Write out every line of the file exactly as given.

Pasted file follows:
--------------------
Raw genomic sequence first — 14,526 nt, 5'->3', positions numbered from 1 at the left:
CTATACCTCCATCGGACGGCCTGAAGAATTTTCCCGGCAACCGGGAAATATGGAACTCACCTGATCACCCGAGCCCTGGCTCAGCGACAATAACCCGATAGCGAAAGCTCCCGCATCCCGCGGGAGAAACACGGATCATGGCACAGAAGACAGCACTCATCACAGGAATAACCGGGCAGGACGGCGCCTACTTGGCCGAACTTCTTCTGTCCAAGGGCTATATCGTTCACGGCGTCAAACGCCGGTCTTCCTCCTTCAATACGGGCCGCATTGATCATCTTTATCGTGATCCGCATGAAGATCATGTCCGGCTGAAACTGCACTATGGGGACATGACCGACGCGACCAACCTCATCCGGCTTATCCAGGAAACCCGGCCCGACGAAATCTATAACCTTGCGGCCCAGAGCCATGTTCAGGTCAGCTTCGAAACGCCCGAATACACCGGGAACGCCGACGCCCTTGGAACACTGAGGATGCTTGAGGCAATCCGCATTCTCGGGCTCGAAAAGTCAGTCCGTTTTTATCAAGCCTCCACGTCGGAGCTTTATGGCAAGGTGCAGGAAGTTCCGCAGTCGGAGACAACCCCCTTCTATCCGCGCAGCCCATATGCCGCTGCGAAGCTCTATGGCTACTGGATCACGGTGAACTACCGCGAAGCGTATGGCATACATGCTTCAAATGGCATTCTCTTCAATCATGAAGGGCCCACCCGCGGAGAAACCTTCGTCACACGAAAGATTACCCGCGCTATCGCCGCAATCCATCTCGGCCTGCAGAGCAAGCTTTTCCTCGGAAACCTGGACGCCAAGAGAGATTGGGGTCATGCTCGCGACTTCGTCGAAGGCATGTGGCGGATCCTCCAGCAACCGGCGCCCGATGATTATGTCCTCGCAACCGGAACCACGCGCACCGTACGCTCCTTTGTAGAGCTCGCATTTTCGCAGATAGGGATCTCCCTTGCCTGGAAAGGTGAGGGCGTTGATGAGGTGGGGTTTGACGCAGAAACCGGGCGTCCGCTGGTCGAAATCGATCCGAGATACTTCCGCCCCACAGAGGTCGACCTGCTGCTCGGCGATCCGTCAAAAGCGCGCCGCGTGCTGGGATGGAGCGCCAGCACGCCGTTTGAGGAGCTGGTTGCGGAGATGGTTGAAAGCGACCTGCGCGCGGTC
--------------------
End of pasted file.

Raw genomic sequence first — 14,526 nt, 5'->3', positions numbered from 1 at the left:
CTATACCTCCATCGGACGGCCTGAAGAATTTTCCCGGCAACCGGGAAATATGGAACTCACCTGATCACCCGAGCCCTGGCTCAGCGACAATAACCCGATAGCGAAAGCTCCCGCATCCCGCGGGAGAAACACGGATCATGGCACAGAAGACAGCACTCATCACAGGAATAACCGGGCAGGACGGCGCCTACTTGGCCGAACTTCTTCTGTCCAAGGGCTATATCGTTCACGGCGTCAAACGCCGGTCTTCCTCCTTCAATACGGGCCGCATTGATCATCTTTATCGTGATCCGCATGAAGATCATGTCCGGCTGAAACTGCACTATGGGGACATGACCGACGCGACCAACCTCATCCGGCTTATCCAGGAAACCCGGCCCGACGAAATCTATAACCTTGCGGCCCAGAGCCATGTTCAGGTCAGCTTCGAAACGCCCGAATACACCGGGAACGCCGACGCCCTTGGAACACTGAGGATGCTTGAGGCAATCCGCATTCTCGGGCTCGAAAAGTCAGTCCGTTTTTATCAAGCCTCCACGTCGGAGCTTTATGGCAAGGTGCAGGAAGTTCCGCAGTCGGAGACAACCCCCTTCTATCCGCGCAGCCCATATGCCGCTGCGAAGCTCTATGGCTACTGGATCACGGTGAACTACCGCGAAGCGTATGGCATACATGCTTCAAATGGCATTCTCTTCAATCATGAAGGGCCCACCCGCGGAGAAACCTTCGTCACACGAAAGATTACCCGCGCTATCGCCGCAATCCATCTCGGCCTGCAGAGCAAGCTTTTCCTCGGAAACCTGGACGCCAAGAGAGATTGGGGTCATGCTCGCGACTTCGTCGAAGGCATGTGGCGGATCCTCCAGCAACCGGCGCCCGATGATTATGTCCTCGCAACCGGAACCACGCGCACCGTACGCTCCTTTGTAGAGCTCGCATTTTCGCAGATAGGGATCTCCCTTGCCTGGAAAGGTGAGGGCGTTGATGAGGTGGGGTTTGACGCAGAAACCGGGCGTCCGCTGGTCGAAATCGATCCGAGATACTTCCGCCCCACAGAGGTCGACCTGCTGCTCGGCGATCCGTCAAAAGCGCGCCGCGTGCTGGGATGGAGCGCCAGCACGCCGTTTGAGGAGCTGGTTGCGGAGATGGTTGAAAGCGACCTGCGCGCGGTC